Reinvigorating local democracy – NILGA Annual Conference

Allan wears gold medal won by Steve Williams OBE at 2008 Beijing Olympics

This year’s two-day annual conference of the Northern Ireland Local Government Association (NILGA) was held at the scenic surroundings of the Slieve Donard Hotel in Newcastle, Co. Down.

“Change” was the theme, with sessions on shaping change, leading change, and supporting change.

For the session on leading change, there was a panel of political representatives, with their presentations strictly time enforced by chair, Councillor John O’Kane.

David Ford (Alliance) said that the key issue in the discussion of reforming local government in Northern Ireland was the development of a community plan, and whether other statutory agencies will cooperate in this process. He also said that while there is strong support for the reform agenda, there are increasing doubts about the restructuring agenda, and questions what spending £120 million upfront on restructuring is doing for local democracy, when we don’t know any outcomes of that spend.

Roy Beggs (UUP) said that it was important to devolve powers to local government, in order to engage with the public and make them feel empowered in the decision making process. Specifically, he argued the significance of local councils being responsible for their own local town centre plan, local area plan and to take their own local planning decisions.

Margaret Ritchie (Minister, DSD; SDLP) demonstrated her strong belief in local government with examples of her decisions, such as transferring many functions and programmes from her Executive department. As leader of the SDLP, she declared her party’s sine qua non for supporting the local government reform process: “We absolutely have to have an unambiguous statutory commitment to power sharing and protection for minorities.”

Peter Weir (DUP) believed that “the vast bulk of councillors” are responsive to their community, with good engagement at a local democracy level; local government does reflect local concerns. Notwithstanding recent political scandals, “We need as a society to value public service.” For this, he laid some fault among the media for too often presenting a cynical view.

Francie Molloy (Sinn Fein) wants to devolve as much power to local government, for local people to make decisions on matters that affect them, citing that this was in keeping with the European Union principle of subsidiarity. He added that even though local councils in Northern Ireland do not have many powers, local people still expect councillors to be responsible for public services.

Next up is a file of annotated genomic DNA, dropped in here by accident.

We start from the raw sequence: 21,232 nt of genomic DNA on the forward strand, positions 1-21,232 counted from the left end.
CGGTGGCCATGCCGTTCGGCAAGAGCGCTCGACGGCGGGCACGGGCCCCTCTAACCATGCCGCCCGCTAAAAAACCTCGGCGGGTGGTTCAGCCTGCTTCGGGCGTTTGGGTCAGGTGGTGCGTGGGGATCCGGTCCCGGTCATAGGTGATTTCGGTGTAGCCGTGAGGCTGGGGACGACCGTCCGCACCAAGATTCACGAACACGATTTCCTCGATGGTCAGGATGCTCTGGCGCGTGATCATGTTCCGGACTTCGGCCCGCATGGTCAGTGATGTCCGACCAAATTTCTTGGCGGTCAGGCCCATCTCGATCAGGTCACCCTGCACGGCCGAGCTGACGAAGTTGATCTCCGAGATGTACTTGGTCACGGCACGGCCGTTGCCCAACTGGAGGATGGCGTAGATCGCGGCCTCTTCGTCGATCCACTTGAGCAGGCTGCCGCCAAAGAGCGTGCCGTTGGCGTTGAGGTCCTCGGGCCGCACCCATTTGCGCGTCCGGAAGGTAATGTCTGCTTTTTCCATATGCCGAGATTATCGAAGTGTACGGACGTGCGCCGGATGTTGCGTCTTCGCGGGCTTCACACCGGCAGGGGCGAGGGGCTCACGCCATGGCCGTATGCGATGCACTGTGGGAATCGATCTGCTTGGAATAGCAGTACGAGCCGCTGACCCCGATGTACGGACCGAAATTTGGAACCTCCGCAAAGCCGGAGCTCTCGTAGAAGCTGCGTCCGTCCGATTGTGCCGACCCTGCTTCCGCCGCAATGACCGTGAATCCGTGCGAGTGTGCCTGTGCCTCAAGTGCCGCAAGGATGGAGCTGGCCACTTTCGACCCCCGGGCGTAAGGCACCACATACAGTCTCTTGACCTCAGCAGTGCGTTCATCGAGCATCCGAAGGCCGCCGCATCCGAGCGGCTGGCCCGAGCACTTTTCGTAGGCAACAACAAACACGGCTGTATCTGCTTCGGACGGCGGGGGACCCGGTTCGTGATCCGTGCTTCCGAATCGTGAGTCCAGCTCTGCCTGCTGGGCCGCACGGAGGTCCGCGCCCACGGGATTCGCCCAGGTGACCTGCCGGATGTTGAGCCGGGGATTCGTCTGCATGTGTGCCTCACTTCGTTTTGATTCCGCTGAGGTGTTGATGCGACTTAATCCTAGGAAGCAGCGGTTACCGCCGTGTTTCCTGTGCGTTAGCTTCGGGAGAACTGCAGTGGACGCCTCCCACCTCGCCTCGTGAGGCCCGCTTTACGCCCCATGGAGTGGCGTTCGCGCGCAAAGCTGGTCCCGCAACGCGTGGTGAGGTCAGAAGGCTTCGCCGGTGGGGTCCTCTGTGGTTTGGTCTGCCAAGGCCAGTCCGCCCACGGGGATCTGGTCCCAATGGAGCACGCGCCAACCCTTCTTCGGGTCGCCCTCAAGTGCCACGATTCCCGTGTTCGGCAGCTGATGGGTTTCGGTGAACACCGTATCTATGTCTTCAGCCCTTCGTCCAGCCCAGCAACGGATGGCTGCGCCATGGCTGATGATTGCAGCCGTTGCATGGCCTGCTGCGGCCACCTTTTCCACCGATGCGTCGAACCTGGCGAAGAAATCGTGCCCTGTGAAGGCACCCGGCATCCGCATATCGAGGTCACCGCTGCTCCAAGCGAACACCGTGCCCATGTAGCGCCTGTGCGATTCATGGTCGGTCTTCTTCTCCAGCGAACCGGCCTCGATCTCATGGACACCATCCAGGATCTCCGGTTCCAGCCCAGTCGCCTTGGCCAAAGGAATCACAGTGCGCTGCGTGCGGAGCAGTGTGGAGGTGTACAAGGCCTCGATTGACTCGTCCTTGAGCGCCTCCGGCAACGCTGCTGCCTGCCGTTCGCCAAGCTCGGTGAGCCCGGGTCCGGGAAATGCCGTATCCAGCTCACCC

There then followed a discussion between the panelists and the audience, facilitated by Jim Fitzpatrick.

Fitzpatrick introduced a guest speaker, Olympic gold medal winning Great Britain rower, Steve Williams OBE, who spoke on “Setting Your Goals and Achieving Them”:

Steve described the perspective of training for the Olympics, his own setbacks and how he persevered in obtaining his achievements. Contrasting himself to the “whoppers” of Matthew Pinsent and Steve Redgrave, calling himself “little Steve Williams” and seeing “normal” sized rowers win at the 2000 Sydney Olympics, he adopted a personal mantra, “Even normal people win gold medals”, reinforcing his determination.

He passed his medals into the audience, and I have to say there is something special about holding one in your hands. I can only imagine the awesome feeling of actually winning one.

This session ended with a real exercise session on the rowing machines, a purely unfair match between the Olympian and some local councillors and conference delegates. NILGA President, John Mathews, tried to get me onto an ergo, but that would have been too conspicuous for me. Anyway, it was more fun to record the vast difference between Williams’ world-class rowing form and that of the amateurs!

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